Caroline Flint – Speech to 2013 Labour Party Conference

Below is the text of the speech made by Caroline Flint to the 2013 Labour Party Conference in Brighton.

Conference,

Margaret is 88.

Lives on her own.

Hard of hearing and finds it difficult having conversations on the phone.

In five months, her monthly electricity bill jumped from £45 to £67.

She couldn’t afford the new payments, so a debt built up.

Her energy company wanted it to be repaid in full.

Margaret has never been in debt before.

Frightened – she turned her heating off.

Embarrassed that her flat was too cold, Margaret stopped inviting friends over too.

Nicola is 32.

She’s a mum, with two kids.

Both her and her husband work.

But after a few cold winters, the gap between what Nicola could afford and her bills left her in debt, too.

Now, she’s worried about what will happen if prices rise again this winter.

David Cameron and George Osborne say the economy is fixed but for people like Margaret and Nicola, things are getting harder, not easier.

They’re at least now getting some help from the National Energy Action charity.

But millions more face the same problems and worse.

Unfolding day-by-day in kitchens and living rooms, in every town and every village – North, South, East and West, is a cost of living crisis.

Of course, the worst off are the hardest hit.

But everyone’s living standards are under attack.

People who always thought themselves “comfortable”, now feel under pressure.

Now, the slightest misfortune – a broken boiler, a faulty fridge, or another inflation-busting rise in their energy bills, can mean real hardship.

So if ever there was a time for action over energy prices it is now.

But what is this Government doing?

Have they taken our advice over the last year?

Will they put all those over 75 on the cheapest tariff this winter?

Did they sit up and listen when we revealed that energy companies have seen their profits soar while ordinary people’s bills have rocketed?

No, support for people struggling to pay their bills has been cut in half.

The Prime Minister promised that energy companies will have to give their customers the cheapest tariff.

A year later, four out of five people still on the wrong deal, paying more than they need to.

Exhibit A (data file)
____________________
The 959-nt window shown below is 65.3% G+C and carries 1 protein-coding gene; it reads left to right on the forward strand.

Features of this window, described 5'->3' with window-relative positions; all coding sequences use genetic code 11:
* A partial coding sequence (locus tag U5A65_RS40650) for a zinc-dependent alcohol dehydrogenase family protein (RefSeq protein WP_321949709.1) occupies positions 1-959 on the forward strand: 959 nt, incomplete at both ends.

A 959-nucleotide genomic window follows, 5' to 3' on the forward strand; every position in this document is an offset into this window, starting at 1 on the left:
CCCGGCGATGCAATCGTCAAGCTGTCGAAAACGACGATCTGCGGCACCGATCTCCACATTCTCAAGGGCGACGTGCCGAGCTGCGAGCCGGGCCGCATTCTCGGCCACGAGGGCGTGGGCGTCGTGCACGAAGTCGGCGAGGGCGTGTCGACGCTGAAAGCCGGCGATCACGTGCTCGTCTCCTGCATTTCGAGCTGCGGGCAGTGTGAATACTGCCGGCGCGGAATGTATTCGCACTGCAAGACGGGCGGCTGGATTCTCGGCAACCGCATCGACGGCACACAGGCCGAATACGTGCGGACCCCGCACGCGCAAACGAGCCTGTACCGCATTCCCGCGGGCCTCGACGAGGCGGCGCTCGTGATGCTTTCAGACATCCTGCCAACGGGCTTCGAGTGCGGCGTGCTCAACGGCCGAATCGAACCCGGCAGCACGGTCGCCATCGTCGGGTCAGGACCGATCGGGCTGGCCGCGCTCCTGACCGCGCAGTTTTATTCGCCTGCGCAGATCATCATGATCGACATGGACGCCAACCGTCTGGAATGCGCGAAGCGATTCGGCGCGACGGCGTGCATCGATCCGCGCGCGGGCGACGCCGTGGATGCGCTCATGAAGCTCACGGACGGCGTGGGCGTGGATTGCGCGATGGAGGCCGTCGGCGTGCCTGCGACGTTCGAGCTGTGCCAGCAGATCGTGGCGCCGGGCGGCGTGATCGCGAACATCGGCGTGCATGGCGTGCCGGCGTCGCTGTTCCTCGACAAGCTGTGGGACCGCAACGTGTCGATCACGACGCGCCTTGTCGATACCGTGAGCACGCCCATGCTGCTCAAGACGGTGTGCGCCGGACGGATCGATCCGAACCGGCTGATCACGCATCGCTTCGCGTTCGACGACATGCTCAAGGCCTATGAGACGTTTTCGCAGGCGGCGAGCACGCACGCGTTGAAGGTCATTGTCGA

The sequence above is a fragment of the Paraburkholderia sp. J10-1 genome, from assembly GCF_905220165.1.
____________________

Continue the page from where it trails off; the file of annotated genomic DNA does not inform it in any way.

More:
And what about the big promise to insulate homes and save us all money? The Green Deal.

It was meant to be the biggest home improvement programme since World War Two.

Ministers said they’d be having sleepless nights if 10,000 people hadn’t signed up by this Christmas.

They’ve spent £16 million promoting this scheme so far.

But just 12 households have had any work done.

£16 million for 12 homes.

Only nine thousand nine hundred and eighty eight to go. They won’t be getting much shut eye this year.

This Government, complacent over soaring bills.

Indifferent to people’s struggles.

Always standing up for the wrong people.

It doesn’t have to be like this…

Imagine if a certain beer company was your energy supplier?

You know who I mean.

They’d ring up one day and say “the wholesale price has fallen, so we’re going to cut your bill today”.

A few weeks later, they’d ring you again “we’re really sorry you’ve overpaid us, we’re refunding the money today”.

They’d ring you up a few weeks after that and say “we’ve got to own up, we’re not the cheapest supplier to you, so we’re cutting your tariff today to make sure we are.”

Conference, we’d all raise a glass to that.

But it’s not like that is it?

Half a dozen companies, squeezing out competition, setting prices in secret, and never telling you if you’re getting a rotten deal.

Prices rising year after year, followed by record-breaking profits.

Conference, it’s not right.

We all joined the Labour Party to fight injustice

And this is one injustice Ed Miliband and I won’t stand for.

Now is the time for politicians that are bold enough to argue for big changes in our energy market.

Today, I promise with a Labour Government the most radical, comprehensive reforms since energy privatisation.

No more price setting in secret.

The energy companies will be forced to open their books.

And do all their electricity trading on the open market, in a pool.